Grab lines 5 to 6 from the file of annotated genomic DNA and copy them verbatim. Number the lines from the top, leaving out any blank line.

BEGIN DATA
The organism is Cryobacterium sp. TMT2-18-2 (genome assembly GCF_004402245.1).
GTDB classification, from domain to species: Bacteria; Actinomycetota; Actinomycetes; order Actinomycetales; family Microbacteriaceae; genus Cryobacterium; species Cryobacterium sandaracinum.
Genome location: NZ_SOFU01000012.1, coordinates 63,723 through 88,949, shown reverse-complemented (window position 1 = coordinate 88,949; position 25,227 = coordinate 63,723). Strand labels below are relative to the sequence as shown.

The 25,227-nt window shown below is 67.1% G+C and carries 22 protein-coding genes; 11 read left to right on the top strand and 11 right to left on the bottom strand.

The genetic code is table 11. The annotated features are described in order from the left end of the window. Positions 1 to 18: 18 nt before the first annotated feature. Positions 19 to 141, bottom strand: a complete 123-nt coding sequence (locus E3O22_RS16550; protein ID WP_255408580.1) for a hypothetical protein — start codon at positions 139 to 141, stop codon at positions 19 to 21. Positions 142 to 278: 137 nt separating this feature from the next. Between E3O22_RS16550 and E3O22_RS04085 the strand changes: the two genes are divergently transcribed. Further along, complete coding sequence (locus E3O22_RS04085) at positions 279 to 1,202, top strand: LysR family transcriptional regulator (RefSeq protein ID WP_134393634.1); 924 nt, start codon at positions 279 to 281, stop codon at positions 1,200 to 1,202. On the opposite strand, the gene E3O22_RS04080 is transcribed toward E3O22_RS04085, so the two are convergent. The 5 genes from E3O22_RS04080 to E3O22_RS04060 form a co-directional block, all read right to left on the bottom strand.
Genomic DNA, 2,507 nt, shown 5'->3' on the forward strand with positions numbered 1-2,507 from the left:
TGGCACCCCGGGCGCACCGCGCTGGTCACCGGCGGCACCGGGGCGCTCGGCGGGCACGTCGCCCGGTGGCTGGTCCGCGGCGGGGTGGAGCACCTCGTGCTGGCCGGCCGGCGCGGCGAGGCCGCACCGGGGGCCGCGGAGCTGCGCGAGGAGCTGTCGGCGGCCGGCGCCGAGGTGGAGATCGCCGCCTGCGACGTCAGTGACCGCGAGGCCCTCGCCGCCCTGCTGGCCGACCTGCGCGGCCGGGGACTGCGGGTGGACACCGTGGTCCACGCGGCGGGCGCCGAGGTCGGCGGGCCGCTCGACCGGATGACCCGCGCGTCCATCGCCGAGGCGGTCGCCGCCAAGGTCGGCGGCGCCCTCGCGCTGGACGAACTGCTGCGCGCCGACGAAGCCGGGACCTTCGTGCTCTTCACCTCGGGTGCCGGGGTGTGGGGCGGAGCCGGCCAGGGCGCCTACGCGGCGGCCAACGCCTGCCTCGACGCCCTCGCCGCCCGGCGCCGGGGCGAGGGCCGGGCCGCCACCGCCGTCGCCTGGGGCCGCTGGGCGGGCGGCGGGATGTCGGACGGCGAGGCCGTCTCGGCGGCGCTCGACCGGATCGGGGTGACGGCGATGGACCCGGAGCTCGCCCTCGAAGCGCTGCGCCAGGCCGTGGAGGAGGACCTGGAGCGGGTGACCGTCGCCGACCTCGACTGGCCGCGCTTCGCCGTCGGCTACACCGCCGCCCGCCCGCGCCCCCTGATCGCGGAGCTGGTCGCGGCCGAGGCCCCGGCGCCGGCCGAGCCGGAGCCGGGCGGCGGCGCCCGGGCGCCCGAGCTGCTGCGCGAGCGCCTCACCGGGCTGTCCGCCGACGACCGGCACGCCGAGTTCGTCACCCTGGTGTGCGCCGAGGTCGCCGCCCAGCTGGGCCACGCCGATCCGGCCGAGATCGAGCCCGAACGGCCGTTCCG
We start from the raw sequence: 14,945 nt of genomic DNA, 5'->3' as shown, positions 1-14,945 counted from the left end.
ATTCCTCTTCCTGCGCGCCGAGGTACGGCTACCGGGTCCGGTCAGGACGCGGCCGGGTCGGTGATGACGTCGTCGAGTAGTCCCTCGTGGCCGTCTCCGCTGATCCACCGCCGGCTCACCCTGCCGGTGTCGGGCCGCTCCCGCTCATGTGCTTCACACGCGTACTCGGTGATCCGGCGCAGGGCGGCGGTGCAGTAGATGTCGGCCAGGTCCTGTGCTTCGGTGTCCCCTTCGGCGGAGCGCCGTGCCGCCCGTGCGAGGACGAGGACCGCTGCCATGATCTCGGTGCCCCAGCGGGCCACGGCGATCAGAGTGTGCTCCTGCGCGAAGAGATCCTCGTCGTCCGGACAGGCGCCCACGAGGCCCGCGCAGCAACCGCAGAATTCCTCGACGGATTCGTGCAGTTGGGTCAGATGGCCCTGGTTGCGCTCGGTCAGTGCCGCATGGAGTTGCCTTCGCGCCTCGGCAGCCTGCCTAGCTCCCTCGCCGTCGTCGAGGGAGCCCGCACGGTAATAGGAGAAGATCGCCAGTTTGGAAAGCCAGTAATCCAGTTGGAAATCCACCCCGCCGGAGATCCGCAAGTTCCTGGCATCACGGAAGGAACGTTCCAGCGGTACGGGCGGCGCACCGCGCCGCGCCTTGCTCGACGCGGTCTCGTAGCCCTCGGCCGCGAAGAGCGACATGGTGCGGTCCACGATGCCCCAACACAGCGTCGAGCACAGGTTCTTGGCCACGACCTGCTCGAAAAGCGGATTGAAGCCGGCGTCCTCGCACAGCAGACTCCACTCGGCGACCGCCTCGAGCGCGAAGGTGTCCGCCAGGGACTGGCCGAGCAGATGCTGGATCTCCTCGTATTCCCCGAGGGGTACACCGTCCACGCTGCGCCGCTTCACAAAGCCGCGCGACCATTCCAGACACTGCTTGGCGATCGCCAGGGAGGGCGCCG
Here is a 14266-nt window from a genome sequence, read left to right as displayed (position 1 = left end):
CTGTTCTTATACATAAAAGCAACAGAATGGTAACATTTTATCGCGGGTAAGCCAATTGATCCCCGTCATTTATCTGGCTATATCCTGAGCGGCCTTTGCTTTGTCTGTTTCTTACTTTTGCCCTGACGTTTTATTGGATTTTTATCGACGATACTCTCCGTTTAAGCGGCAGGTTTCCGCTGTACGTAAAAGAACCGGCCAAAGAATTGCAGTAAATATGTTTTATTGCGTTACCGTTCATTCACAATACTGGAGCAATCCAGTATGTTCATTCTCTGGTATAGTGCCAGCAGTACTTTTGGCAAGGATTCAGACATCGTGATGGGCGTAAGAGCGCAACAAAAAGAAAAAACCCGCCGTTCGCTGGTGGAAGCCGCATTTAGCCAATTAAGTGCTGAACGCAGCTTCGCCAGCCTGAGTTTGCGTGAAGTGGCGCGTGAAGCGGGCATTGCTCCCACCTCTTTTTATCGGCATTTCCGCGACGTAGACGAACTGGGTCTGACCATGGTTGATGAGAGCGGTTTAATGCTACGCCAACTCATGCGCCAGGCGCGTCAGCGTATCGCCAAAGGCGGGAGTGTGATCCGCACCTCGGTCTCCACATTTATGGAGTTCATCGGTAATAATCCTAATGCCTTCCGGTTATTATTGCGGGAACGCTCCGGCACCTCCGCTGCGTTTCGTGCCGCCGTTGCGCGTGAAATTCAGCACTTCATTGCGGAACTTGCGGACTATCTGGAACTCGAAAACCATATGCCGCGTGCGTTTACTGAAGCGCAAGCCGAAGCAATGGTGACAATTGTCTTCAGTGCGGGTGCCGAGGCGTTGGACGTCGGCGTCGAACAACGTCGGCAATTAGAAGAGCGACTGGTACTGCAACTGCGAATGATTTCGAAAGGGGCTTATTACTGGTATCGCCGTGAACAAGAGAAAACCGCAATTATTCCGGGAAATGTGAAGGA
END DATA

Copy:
The genetic code is table 11. The annotated features are described in order from the left end of the window. Positions 1 to 18: 18 nt before the first annotated feature. Positions 19 to 141, bottom strand: a complete 123-nt coding sequence (locus E3O22_RS16550; protein ID WP_255408580.1) for a hypothetical protein — start codon at positions 139 to 141, stop codon at positions 19 to 21. Positions 142 to 278: 137 nt separating this feature from the next. Between E3O22_RS16550 and E3O22_RS04085 the strand changes: the two genes are divergently transcribed. Further along, complete coding sequence (locus E3O22_RS04085) at positions 279 to 1,202, top strand: LysR family transcriptional regulator (RefSeq protein ID WP_134393634.1); 924 nt, start codon at positions 279 to 281, stop codon at positions 1,200 to 1,202. On the opposite strand, the gene E3O22_RS04080 is transcribed toward E3O22_RS04085, so the two are convergent. The 5 genes from E3O22_RS04080 to E3O22_RS04060 form a co-directional block, all read right to left on the bottom strand.
Genomic DNA, 2,507 nt, shown 5'->3' on the forward strand with positions numbered 1-2,507 from the left: